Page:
LIBERIAN President George Weah has written to the legislature to establish a court to try those accused of atrocities during the country’s civil war.
Weah’s a letter dated September 12, said: ‘I … do hereby call on the National Legislature to advise and provide guidance on all legislative and other necessary measures towards the implementation of the TRC [Truth and Reconciliation Commission] report, including the establishment of the Economic and War Crimes Court.’
Adama Dempster at the Human Rights Advocacy Platform of Liberia and the Secretariat for the Establishment of a War Crimes Court in Liberia, said: ‘President Weah’s support for a war crimes court is an important step for victims and for helping to ensure the violence that brought so much pain and loss to Liberia will not happen again.
‘This decision benefits the victims, the country, and the rule of law in Liberia.’
During armed conflicts from 1989-96 and 1999-2003, Liberians suffered widespread violations of international human rights and humanitarian law such as mass killings, rape and other forms of sexual violence, summary executions, mutilation and torture, and use of child combatants.
The TRC, which sat between 2006 and 2009, recommended creating a war crimes court – the Extraordinary Criminal Court for Liberia – to try those responsible for grave crimes committed.
Many of the TRC’s recommendations, including for the war crimes court, have never been carried out.
The few cases involving civil wars-era crimes have all occurred outside Liberia, before US and European courts.
Authorities have been pursuing cases under the principle of universal jurisdiction, which allows national courts to try international crimes committed abroad, as well as for crimes related to immigration issues.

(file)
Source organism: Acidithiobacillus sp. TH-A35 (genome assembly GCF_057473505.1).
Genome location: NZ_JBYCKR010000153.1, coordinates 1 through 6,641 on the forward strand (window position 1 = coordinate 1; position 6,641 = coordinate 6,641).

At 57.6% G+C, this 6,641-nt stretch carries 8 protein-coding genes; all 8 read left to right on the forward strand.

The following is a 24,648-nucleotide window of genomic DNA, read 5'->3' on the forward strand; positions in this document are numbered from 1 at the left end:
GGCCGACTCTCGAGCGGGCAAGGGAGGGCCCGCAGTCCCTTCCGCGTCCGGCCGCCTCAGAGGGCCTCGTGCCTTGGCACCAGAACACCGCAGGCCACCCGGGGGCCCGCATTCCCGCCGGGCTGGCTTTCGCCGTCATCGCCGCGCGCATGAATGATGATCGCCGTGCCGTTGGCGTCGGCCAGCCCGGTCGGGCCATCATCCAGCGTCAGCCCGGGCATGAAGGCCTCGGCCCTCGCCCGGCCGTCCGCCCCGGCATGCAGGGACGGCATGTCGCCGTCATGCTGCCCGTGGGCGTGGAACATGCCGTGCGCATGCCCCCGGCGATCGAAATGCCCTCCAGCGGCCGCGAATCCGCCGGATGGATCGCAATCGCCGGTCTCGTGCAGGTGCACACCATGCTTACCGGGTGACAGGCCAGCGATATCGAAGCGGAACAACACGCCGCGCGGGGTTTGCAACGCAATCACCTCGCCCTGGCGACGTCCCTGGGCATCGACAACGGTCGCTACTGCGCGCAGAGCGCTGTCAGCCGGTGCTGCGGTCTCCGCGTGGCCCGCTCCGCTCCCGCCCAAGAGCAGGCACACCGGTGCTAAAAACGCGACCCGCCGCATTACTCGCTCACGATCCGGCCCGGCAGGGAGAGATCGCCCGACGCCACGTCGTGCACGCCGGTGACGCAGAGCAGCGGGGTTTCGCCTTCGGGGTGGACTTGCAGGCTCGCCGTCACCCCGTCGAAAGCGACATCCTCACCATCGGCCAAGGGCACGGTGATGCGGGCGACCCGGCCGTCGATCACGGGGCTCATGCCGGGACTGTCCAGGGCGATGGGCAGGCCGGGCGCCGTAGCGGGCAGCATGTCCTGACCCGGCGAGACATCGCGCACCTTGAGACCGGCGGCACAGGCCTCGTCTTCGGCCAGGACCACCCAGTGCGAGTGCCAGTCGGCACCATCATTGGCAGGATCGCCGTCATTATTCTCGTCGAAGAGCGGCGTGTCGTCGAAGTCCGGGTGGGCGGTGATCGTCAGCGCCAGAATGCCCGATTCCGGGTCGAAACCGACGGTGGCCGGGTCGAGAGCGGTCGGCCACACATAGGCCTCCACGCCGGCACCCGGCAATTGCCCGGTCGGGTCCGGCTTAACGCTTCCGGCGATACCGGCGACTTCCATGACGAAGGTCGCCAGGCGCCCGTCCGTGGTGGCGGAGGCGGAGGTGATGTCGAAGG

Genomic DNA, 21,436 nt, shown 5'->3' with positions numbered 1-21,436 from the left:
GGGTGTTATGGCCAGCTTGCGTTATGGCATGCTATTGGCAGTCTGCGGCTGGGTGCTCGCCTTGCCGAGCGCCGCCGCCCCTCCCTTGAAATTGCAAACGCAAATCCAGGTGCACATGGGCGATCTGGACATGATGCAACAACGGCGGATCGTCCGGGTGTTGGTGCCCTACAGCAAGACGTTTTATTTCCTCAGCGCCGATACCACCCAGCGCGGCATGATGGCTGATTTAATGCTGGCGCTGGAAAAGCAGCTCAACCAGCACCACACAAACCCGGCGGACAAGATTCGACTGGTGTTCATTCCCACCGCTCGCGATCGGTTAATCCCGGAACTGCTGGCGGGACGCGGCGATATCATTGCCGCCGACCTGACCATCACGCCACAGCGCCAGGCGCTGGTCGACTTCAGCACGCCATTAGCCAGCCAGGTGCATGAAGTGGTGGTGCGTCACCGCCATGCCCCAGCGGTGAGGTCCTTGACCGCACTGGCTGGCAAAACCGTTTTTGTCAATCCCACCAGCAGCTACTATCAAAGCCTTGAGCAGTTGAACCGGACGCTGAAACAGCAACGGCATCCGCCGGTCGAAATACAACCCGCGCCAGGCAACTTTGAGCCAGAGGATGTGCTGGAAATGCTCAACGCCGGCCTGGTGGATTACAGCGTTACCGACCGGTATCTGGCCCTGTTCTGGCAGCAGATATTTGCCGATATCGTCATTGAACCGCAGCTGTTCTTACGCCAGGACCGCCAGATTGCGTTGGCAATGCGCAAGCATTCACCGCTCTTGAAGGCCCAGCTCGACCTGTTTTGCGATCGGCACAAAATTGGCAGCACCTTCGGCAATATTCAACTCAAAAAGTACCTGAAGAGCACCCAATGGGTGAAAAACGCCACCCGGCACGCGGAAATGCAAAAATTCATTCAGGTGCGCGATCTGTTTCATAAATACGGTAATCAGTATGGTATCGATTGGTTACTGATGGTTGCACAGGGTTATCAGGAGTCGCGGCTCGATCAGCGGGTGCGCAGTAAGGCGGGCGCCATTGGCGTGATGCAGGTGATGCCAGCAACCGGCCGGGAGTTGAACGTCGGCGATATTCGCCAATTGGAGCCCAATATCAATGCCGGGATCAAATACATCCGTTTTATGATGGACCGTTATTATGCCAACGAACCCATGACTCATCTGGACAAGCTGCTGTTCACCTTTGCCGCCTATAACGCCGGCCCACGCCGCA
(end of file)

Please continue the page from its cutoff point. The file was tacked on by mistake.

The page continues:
‘In the past few years we have made significant progress in cases abroad to try alleged perpetrators of Liberia’s wartime crimes,’ said Hassan Bility at Global Justice and Research Project and the Secretariat for the Establishment of a War Crimes Court in Liberia.
‘But our people should have the chance to see justice at home. Liberia should work with the United Nations and other international partners to set up a court that can hold fair, credible trials.’
Liberians have held marches to campaign for a war crimes court, and petitioned the legislature to carry out the commission’s recommendations.
Liberian, African, and international non-governmental organisations have come together to campaign for justice in Liberia.
In May several of the groups released a video appeal for the court, with statements from people of varied backgrounds who took part in a national conference on accountability in Monrovia in November.
The Liberian Bar Association added its support for a war crimes court in April.
The Traditional Chiefs Council backed a war crimes court in early September while
the National Economic Dialogue, attended by 350 Liberians, including members of the government, political parties, youth, and civil society, recommended establishing the court.
In July, lawmakers attended a legislative conference on accountability organized by local and international groups.
The joint committee of Liberia’s House of Representatives then put forward a resolution backing the court, which was immediately endorsed by nine lawmakers.
‘All eyes now turn to our national legislature,’ said Aaron Weah at Search for Common Ground-Liberia and the Secretariat for the Establishment of a War Crimes Court in Liberia. ‘Some victims have been waiting more than two decades.
‘The legislature should move ahead to establish the court without delay.’